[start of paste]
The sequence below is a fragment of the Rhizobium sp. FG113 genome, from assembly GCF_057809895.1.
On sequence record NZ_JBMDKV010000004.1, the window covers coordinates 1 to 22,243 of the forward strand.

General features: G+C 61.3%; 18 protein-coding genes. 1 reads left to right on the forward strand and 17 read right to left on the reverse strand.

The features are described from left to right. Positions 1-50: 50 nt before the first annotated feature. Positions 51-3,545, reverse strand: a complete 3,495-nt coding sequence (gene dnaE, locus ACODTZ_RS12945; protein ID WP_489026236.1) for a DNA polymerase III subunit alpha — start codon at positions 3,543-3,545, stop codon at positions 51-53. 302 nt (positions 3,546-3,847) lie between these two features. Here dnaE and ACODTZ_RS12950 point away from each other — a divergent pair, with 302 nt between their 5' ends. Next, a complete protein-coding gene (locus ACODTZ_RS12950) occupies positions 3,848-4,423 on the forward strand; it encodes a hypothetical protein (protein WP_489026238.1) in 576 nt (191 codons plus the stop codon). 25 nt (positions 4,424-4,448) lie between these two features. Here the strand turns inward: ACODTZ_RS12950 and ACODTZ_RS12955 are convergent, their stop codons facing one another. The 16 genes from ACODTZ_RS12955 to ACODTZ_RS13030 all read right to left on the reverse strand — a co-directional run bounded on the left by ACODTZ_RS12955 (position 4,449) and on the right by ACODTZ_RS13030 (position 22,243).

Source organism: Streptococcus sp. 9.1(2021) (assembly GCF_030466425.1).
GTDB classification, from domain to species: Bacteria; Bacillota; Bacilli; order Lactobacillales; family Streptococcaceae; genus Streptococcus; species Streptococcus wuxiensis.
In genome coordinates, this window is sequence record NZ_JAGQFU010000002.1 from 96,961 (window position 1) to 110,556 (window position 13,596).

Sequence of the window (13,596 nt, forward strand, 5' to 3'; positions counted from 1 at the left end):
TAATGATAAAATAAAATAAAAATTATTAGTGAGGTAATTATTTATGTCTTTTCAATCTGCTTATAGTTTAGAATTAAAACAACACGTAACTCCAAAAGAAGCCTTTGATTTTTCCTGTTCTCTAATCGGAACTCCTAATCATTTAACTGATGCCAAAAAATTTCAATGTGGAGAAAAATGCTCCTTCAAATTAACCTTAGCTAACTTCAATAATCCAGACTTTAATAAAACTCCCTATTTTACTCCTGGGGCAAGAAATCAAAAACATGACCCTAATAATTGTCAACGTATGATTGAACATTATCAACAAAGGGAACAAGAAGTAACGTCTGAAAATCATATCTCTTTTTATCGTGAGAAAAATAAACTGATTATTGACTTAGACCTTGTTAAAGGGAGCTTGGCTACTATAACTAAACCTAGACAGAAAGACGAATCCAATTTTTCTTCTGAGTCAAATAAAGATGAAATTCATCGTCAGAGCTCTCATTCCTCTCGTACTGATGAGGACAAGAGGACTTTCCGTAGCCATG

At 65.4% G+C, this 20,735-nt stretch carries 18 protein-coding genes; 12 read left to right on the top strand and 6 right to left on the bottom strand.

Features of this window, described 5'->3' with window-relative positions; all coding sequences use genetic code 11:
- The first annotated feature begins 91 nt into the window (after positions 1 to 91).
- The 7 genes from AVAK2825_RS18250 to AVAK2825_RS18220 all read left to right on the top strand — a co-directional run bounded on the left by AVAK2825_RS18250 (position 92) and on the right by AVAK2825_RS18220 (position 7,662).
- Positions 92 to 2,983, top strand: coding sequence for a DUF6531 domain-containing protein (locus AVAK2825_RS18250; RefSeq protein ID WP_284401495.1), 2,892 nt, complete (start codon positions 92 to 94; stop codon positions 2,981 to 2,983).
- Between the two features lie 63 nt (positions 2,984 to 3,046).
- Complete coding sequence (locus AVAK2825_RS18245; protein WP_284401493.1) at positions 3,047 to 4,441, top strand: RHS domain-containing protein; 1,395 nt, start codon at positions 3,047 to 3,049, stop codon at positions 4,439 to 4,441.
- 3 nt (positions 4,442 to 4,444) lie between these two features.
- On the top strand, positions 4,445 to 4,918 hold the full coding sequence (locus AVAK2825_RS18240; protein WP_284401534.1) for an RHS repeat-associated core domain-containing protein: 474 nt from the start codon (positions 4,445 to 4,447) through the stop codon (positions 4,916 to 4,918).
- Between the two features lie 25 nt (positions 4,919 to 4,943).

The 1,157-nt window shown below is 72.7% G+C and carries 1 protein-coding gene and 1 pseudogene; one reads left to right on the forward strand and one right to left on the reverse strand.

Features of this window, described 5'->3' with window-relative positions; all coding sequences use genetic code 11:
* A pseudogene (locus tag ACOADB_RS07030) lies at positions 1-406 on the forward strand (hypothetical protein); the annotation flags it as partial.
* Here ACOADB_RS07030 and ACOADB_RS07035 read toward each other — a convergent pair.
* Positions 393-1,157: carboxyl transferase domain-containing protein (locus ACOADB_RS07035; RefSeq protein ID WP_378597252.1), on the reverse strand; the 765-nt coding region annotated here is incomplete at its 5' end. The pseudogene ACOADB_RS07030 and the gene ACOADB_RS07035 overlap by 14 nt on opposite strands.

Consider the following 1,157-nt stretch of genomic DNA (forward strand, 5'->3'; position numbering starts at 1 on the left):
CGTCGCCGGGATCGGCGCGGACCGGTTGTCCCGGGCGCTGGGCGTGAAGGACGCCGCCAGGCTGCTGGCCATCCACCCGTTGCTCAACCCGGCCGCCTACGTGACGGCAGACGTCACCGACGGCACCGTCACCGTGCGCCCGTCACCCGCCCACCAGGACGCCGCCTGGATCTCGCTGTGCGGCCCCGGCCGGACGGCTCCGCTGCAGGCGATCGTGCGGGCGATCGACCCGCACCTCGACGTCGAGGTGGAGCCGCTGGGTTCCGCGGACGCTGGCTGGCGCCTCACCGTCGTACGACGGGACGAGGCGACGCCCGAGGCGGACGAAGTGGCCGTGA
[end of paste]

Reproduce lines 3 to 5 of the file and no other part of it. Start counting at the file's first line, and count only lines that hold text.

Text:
General features: G+C 61.3%; 18 protein-coding genes. 1 reads left to right on the forward strand and 17 read right to left on the reverse strand.

The features are described from left to right. Positions 1-50: 50 nt before the first annotated feature. Positions 51-3,545, reverse strand: a complete 3,495-nt coding sequence (gene dnaE, locus ACODTZ_RS12945; protein ID WP_489026236.1) for a DNA polymerase III subunit alpha — start codon at positions 3,543-3,545, stop codon at positions 51-53. 302 nt (positions 3,546-3,847) lie between these two features. Here dnaE and ACODTZ_RS12950 point away from each other — a divergent pair, with 302 nt between their 5' ends. Next, a complete protein-coding gene (locus ACODTZ_RS12950) occupies positions 3,848-4,423 on the forward strand; it encodes a hypothetical protein (protein WP_489026238.1) in 576 nt (191 codons plus the stop codon). 25 nt (positions 4,424-4,448) lie between these two features. Here the strand turns inward: ACODTZ_RS12950 and ACODTZ_RS12955 are convergent, their stop codons facing one another. The 16 genes from ACODTZ_RS12955 to ACODTZ_RS13030 all read right to left on the reverse strand — a co-directional run bounded on the left by ACODTZ_RS12955 (position 4,449) and on the right by ACODTZ_RS13030 (position 22,243).

Source organism: Streptococcus sp. 9.1(2021) (assembly GCF_030466425.1).